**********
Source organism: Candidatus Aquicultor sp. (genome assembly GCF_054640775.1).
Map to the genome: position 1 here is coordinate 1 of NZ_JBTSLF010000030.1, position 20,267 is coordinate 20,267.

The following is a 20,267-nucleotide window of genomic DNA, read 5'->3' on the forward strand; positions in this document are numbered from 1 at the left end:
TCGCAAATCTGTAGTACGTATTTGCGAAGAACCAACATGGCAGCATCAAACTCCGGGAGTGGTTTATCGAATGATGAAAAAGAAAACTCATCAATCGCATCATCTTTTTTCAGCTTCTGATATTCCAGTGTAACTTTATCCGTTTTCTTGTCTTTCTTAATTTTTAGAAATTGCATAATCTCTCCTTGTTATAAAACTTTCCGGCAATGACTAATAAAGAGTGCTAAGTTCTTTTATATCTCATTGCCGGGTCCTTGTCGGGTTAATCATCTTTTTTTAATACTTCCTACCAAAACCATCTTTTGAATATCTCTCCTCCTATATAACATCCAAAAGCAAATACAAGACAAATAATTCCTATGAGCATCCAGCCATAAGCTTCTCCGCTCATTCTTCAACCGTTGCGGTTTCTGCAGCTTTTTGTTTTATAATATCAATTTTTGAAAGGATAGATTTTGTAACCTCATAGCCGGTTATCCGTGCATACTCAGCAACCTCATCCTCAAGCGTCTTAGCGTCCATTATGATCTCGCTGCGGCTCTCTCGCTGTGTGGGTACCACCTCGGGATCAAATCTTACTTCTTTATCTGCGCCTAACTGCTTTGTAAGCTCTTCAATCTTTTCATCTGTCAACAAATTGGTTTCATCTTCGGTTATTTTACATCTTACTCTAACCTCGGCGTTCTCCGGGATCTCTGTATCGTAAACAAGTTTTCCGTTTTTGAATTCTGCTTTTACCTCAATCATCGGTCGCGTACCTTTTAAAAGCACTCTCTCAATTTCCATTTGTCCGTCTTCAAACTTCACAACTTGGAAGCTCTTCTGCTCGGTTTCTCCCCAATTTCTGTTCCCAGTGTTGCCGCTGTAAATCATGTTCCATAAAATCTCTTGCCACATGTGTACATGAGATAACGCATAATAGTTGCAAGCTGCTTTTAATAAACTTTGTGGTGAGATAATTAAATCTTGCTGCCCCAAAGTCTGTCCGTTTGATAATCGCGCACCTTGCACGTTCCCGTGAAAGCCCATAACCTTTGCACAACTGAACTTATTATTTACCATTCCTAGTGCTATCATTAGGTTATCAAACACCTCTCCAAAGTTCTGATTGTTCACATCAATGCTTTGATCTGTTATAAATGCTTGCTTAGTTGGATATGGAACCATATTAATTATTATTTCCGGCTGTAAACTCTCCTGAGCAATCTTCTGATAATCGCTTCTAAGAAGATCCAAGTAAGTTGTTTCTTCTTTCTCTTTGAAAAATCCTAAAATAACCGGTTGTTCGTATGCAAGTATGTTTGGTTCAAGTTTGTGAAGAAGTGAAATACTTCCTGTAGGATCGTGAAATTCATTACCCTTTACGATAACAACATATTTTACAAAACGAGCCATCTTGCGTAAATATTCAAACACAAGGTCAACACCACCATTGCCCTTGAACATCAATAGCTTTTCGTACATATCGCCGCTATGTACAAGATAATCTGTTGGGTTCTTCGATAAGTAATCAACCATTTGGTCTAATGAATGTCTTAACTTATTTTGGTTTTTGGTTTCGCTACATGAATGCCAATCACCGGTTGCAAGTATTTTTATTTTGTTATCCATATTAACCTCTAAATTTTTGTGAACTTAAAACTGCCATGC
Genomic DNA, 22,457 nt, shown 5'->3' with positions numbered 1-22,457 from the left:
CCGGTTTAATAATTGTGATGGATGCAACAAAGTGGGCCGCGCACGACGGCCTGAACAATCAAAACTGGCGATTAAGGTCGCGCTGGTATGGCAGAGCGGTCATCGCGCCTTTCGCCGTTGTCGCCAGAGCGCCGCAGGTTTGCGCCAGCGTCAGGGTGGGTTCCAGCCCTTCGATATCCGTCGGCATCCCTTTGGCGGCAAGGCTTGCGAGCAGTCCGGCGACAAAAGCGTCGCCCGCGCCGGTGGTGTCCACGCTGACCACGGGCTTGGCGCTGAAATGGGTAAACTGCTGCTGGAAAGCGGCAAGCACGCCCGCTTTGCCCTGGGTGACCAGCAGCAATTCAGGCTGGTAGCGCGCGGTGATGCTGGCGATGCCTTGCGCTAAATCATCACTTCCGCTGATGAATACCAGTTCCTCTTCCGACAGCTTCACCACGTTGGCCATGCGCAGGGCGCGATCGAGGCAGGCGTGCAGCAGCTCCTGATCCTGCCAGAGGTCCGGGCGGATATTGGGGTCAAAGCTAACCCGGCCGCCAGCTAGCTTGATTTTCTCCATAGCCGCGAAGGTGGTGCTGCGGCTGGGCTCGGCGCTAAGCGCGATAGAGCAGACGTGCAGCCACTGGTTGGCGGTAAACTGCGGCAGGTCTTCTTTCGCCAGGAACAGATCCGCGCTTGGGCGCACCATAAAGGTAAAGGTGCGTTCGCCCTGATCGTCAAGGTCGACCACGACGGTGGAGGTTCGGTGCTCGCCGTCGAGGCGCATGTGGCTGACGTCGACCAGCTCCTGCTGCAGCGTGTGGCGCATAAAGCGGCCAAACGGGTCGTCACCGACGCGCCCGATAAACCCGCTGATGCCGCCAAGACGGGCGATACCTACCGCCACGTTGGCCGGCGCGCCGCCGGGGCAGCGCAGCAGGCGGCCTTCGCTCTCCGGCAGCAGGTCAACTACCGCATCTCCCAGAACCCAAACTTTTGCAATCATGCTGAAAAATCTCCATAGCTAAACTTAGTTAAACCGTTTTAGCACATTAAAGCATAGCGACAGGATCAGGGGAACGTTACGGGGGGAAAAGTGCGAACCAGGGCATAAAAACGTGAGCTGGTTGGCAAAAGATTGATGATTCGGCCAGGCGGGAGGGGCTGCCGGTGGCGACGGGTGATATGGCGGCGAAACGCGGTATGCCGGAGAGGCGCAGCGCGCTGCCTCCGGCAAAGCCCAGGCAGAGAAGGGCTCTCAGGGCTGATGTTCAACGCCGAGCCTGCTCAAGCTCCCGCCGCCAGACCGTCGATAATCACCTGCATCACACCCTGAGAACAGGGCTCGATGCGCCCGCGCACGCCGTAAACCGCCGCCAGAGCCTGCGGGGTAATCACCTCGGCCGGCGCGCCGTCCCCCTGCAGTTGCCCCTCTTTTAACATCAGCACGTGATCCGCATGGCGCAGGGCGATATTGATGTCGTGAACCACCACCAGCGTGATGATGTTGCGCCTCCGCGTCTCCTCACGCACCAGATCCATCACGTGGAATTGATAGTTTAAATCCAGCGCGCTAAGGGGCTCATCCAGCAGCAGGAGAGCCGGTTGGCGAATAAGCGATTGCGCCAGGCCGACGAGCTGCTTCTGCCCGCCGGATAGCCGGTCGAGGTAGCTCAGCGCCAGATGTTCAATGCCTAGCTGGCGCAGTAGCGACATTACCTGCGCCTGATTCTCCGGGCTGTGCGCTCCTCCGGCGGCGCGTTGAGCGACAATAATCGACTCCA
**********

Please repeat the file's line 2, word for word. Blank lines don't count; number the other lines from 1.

Map to the genome: position 1 here is coordinate 1 of NZ_JBTSLF010000030.1, position 20,267 is coordinate 20,267.